Wednesday, December 02, 2009

Total Vitamin C deficiencies declining, but still a problem for some groups

In the last two decades, vitamin C deficiencies in the U.S. have steadily declined, in part because of increased use of dietary supplements. Unfortunately, some population groups still experience high rates of deficiency.

The National Health and Nutrition Examination Survey (NHANES) is a continuous annual survey conducted in the United States by the National Center for Health Statistics (a division of the CDC). A recent study used data from two separate NHANES surveys – one from 2003-2004 and another from 1988-1994 – to examine whether or not vitamin C deficiencies have increased or decreased over time.

Using serum vitamin C concentration data collected from 7200 individuals (age 6+) in 2003-2004 and 20,600 individuals (age 6+) in 1988-1994, researchers marked individuals as “deficient” or “not deficient”, where deficiency was classified as serum concentration <11.4┬Ámol/l. style="text-align: justify;">
Encouragingly, vitamin C deficiencies declined across most subgroups, and in many groups the declines were substantial. At least part of this improvement is due to vitamin C supplementation. “In prosperous societies, supplement consumption has a significant effect on body stores and circulating concentrations of vitamin C,” the authors reported. “In NHANES 1999–2000, 52% of adults reported consumption of supplements in the past month…these recent data show increased usage since the overall 40% usage reported during NHANES III [1988-1994] and are likely to explain in part the improved vitamin C status of the U.S. population.”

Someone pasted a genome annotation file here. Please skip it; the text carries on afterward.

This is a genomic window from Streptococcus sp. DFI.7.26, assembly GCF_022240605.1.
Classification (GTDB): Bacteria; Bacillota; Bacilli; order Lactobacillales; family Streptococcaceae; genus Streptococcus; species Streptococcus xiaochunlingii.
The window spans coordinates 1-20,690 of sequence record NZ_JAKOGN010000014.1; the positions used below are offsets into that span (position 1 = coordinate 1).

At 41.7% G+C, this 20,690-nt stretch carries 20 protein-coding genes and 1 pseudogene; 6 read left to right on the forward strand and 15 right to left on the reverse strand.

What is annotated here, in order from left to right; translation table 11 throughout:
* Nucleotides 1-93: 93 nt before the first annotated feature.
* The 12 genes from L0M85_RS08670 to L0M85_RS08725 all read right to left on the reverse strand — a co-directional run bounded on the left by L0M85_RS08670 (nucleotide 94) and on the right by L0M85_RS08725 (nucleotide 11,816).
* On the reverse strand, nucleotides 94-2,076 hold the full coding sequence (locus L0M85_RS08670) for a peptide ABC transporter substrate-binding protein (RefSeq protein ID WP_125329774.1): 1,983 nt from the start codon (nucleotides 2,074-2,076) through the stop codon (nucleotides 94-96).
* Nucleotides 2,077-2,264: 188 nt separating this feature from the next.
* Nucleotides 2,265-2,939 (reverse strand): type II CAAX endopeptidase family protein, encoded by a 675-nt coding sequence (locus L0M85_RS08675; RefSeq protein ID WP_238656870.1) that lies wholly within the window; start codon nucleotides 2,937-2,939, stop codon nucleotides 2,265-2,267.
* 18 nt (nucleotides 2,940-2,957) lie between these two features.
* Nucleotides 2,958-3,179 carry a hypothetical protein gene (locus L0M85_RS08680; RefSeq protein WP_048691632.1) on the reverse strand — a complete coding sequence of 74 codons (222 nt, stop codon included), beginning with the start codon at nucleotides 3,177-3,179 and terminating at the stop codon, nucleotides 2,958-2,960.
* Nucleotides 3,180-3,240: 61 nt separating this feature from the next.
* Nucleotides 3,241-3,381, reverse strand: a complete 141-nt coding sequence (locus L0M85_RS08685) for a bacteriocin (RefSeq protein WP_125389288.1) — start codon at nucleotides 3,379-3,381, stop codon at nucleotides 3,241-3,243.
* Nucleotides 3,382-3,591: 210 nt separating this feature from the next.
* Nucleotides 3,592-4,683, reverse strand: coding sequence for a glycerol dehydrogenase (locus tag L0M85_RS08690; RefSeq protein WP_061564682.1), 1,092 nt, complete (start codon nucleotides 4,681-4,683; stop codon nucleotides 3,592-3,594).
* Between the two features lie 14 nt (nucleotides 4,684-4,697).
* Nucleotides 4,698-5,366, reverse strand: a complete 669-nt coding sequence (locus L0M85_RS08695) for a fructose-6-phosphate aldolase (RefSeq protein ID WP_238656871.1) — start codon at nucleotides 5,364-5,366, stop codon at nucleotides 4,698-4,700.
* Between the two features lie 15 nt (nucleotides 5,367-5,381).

Unfortunately, certain population groups remain at risk of vitamin C deficiency. Smokers are the highest risk subgroup, with 18% of male smokers and 15.3% of female smokers being vitamin C deficient (compared to 5.3% and 4.2% for male and female non-smokers, respectively). Smoking accelerates vitamin C turnover and lowers serum concentrations, which in turn increases the likelihood of deficiency. Lower income groups were also at higher risk for deficiency, and men were more likely to be deficient than women. Children, teens, and adults over the age of 60 were less likely to be deficient than adults between the ages of 20 and 60.

The study concludes by stating: “…the vitamin C status of the US population appears to have substantially improved from 1988–1994 to 2003–2004. Nevertheless, the prevalence of vitamin C deficiency in various subgroups remains a concern.”